It’s a very dull piece of a granite-like stone, and the stuff that’s carved on it isn’t hugely interesting either – it’s to do with Ptolemy V, the new king of Egypt, granting tax exemptions to the priesthood. It’s not even complete – the top bit has been broken off.
So why is this the most visited object in the British Museum, buffeted by crowds sometimes ten deep, its image featuring in the British Museum shop on everything from headscarves to iPhone covers?
Because this uninspiring bit of stone – a ‘stele’ from 196BC – allowed us to decipher hieroglyphs – to understand a form of writing for the first time in over 1400 years and so unlock the secrets of ancient Egypt.
That’s because there are three scripts on the Rosetta Stone – at the bottom, Greek, the official language of the Ptolemaic kings of Egypt as the were descended from a general of Alexander the Great; demotic, the writing of everyday in Egypt; and hieroglyphs, used by the priests.
It was discovered by the French, who had invaded Egypt in 1799 as part of the Napoleonic Wars against Britain. The expedition included scholars, so when the stone was unearthed by troops – they were digging foundations for a fort near present day el-Rashid, or Rosetta as it was known – the academics deciphered the Greek which told them that the message was exactly the same in all three scripts. So they know they had something that would help them to crack the hieroglyphic code – they just didn’t know how to do it. That’s the second part of the story.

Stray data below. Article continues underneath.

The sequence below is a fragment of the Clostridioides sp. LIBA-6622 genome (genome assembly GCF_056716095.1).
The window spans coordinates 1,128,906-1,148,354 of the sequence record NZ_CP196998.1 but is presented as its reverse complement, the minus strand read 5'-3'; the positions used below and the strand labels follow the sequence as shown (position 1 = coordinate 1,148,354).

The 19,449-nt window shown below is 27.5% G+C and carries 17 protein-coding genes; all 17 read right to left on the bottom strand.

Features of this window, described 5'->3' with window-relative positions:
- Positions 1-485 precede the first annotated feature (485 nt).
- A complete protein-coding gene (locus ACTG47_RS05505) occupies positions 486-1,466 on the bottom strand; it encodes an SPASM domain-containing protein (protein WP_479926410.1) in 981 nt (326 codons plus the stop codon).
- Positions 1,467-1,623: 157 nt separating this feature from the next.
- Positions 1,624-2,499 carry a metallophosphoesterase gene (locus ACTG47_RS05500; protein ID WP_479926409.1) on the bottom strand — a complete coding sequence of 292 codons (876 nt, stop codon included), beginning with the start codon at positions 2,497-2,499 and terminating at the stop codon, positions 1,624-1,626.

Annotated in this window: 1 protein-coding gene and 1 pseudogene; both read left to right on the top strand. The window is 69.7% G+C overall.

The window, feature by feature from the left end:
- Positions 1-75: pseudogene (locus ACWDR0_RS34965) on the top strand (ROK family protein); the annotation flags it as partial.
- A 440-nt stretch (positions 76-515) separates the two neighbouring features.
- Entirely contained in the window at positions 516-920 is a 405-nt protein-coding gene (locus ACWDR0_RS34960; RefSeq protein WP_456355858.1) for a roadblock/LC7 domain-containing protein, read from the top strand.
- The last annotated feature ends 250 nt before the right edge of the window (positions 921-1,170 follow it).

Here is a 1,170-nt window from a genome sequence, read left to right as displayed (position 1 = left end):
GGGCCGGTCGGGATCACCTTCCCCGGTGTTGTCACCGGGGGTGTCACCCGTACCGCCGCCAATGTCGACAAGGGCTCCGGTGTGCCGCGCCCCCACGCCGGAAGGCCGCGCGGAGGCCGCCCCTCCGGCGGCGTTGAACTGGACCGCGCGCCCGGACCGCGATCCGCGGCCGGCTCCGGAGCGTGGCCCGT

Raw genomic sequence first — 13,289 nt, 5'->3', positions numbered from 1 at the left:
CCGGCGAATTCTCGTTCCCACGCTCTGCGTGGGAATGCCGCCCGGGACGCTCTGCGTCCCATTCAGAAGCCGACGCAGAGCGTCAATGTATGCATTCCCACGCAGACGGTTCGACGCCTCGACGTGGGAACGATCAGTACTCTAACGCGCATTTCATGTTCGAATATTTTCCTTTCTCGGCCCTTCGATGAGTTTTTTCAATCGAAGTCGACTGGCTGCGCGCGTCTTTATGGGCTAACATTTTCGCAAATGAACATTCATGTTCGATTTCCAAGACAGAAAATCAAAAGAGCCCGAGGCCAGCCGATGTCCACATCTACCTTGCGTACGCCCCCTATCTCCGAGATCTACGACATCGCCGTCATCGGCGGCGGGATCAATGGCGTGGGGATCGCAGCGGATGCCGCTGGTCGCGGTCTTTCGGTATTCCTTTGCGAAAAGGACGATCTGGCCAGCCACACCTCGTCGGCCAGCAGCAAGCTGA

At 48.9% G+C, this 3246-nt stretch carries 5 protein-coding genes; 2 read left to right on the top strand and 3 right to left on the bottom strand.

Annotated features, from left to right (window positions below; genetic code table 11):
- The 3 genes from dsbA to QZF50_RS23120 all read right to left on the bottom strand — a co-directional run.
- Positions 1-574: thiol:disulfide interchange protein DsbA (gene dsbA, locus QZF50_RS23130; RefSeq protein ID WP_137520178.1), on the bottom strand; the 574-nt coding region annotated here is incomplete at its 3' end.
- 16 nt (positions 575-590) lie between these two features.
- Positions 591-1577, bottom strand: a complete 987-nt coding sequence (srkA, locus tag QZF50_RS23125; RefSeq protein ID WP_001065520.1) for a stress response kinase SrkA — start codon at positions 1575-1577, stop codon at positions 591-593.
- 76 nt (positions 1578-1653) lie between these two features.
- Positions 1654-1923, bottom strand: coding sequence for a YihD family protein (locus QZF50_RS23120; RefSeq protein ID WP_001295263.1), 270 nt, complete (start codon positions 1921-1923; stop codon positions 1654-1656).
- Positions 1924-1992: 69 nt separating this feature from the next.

After Nelson’s victory at the Battle of the Nile in 1801 the French army surrendered, and as part of the surrender terms the British got all the antiquities the French had found. The Rosetta Stone was shipped back to the British Museum where copies were made and sent to scholars across Europe.
Everyone knew that the decipherment of the hieroglyphs would be a huge leap in our knowledge of ancient Egypt, and two men rose to the challenge.
The first of these was Thomas Young, a doctor, physicist and member of the Royal Society. He correctly deduced that several characters on the Stone, within what’s known as a ‘cartouche’, represented the sounds of the name of Ptolemy. What he didn’t realise was that hieroglyphs were both phonetic and pictorial, with sounds and images working together. This was pieced together by a French linguistic scholar, Jean Francois Champollion, who published his translation in 1822. His complete Egyptian grammar was published after his death in 1832.
As Neil MacGregor puts it in his History of the World in 100 Objects “from then on the world could put words to the great objects of Egyptian civilisation”.